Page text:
There are many ways to boost reading comprehension and make it fun. They include making it a game, using technology, creating a book club, letting them choose the book, and making it interactive.
Create a Book Club
There are other ways to make reading fun too such as, using real-life scenarios, creating a reading fort, using graphic organizers, making it a family activity, and providing feedback.
Reading comprehension is a crucial skill every child needs to succeed academically and personally. However, sometimes it can be challenging to get kids excited about reading, let alone comprehension. Therefore, parents, teachers, and tutors need multiple strategies to boost reading comprehension.
Make it a Game
One way to make reading comprehension fun is to turn it into a game. For example, create a scavenger hunt. Have a child read clues and answer comprehension questions to find the next clue. Alternatively, create a board game where the child has to read passages and answer questions to move forward on the board.
Incorporating technology into reading comprehension can make it more fun. There are many online resources and apps that offer interactive reading comprehension activities, such as quizzes and games. Some popular apps for reading comprehension include Reading Eggs, Raz-Kids, and Epic!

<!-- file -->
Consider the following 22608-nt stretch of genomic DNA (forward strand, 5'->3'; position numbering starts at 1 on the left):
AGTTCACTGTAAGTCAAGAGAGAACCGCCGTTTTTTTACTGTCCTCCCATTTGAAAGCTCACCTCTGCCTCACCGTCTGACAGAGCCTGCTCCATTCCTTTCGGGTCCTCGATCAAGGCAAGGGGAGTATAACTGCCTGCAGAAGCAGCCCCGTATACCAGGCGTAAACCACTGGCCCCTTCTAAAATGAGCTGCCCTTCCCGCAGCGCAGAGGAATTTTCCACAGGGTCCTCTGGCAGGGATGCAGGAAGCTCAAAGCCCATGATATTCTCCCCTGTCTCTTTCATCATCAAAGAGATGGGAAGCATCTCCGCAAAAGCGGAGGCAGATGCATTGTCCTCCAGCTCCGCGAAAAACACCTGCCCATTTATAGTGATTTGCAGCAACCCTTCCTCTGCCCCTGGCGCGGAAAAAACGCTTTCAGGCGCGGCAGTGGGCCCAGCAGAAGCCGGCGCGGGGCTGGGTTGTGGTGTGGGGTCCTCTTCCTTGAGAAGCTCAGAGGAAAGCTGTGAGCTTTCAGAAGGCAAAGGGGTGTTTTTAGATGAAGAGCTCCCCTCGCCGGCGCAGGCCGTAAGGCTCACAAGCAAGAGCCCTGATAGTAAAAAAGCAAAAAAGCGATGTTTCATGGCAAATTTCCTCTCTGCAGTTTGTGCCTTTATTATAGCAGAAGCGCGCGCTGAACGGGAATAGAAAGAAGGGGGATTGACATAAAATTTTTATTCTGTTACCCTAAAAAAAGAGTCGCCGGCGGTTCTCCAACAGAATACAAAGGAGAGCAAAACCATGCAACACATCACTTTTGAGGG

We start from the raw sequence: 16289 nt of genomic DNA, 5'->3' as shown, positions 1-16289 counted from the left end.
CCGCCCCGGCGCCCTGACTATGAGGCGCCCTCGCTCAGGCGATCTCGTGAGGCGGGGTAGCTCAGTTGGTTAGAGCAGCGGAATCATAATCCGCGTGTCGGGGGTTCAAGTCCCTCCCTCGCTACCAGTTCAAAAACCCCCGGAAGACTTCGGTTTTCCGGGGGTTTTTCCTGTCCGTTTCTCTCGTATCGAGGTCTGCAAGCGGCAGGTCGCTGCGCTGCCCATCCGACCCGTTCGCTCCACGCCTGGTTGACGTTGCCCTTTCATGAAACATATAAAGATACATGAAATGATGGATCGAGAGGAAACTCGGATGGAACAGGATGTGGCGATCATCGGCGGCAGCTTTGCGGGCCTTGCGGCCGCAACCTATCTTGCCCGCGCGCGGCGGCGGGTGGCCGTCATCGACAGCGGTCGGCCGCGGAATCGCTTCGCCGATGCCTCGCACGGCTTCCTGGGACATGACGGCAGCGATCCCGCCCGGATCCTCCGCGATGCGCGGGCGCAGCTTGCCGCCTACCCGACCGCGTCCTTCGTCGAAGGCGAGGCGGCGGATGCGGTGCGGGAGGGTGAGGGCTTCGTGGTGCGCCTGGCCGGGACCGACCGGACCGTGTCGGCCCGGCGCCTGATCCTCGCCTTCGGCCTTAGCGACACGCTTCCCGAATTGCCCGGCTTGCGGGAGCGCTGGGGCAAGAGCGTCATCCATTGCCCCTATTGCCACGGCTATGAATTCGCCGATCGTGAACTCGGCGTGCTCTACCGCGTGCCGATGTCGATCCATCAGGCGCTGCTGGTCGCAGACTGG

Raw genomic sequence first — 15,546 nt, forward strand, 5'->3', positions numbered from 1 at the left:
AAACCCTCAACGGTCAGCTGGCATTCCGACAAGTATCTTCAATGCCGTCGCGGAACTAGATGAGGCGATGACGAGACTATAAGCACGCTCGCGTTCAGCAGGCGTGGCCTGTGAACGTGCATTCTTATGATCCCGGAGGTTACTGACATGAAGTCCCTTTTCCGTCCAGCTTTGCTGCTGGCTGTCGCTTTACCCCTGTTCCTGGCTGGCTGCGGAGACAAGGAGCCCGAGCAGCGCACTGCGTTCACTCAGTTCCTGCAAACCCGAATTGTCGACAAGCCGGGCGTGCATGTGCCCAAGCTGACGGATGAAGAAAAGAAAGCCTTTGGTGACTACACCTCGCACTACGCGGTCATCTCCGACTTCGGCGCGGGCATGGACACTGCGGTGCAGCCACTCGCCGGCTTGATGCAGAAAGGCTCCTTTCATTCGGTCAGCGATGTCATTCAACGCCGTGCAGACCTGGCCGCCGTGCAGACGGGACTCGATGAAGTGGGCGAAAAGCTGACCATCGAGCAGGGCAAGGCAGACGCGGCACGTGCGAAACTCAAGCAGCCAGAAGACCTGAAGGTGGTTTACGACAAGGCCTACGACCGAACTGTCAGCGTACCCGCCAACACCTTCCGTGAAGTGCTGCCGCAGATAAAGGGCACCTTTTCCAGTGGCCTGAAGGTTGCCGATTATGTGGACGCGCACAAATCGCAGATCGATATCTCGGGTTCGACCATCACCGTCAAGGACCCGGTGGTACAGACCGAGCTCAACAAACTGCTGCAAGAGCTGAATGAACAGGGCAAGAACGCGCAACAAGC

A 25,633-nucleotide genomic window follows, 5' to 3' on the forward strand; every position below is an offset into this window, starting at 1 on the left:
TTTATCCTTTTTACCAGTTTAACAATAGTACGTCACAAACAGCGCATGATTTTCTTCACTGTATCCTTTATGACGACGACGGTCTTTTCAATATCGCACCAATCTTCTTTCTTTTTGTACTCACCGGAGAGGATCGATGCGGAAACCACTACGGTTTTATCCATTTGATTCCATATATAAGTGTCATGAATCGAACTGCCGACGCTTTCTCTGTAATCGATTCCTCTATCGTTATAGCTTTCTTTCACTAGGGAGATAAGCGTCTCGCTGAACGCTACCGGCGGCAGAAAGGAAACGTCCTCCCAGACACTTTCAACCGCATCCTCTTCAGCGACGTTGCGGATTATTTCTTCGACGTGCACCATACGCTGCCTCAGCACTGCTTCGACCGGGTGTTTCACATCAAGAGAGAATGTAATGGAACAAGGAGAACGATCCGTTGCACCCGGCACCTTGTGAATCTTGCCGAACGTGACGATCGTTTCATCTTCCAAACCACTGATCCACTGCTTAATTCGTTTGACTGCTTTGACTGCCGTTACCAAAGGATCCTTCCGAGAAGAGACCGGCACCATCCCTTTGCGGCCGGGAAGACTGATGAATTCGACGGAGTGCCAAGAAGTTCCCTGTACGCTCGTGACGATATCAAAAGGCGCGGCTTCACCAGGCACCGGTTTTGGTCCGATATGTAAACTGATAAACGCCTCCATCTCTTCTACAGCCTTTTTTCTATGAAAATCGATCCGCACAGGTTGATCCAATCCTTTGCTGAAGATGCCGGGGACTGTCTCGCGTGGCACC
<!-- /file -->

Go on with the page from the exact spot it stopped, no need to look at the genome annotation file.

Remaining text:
One way technology can make reading comprehension more fun and engaging is through gamification. Gamification uses game-like elements in non-game contexts, such as education. For example, a study published in the Journal of Educational Psychology found that gamification can increase student motivation and engagement in reading comprehension activities (Graesser, 2011).
Creating a book club with other children can be a fun way to encourage reading comprehension. Children can read and discuss a book with their friends. They can answer comprehension questions and share their thoughts and opinions.
Let Them Choose the Book
Giving children the power to choose what they read can make reading comprehension more enjoyable. Let them pick out books that interest them and encourage them to share their thoughts and opinions. A study published in the Journal of Research in Reading found that children allowed to choose their reading materials had higher reading comprehension scores than those whose teachers assigned them. The study also found that children were more motivated to read.
Make it Interactive
Another way to make reading comprehension more fun is to make it interactive. For example, parents, teachers, and tutors could act out scenes from a book. They could also create a diorama, draw pictures of characters, or even create a short play based on a story. Research has shown that incorporating interactive elements into reading comprehension can improve engagement and retention of information. For example, according to a study published in the Journal of Educational Psychology, students who engaged in interactive reading comprehension activities demonstrated more significant gains in reading comprehension skills than those who engaged in non-interactive activities (Roseth, Akcaoglu, & Zellner, 2013).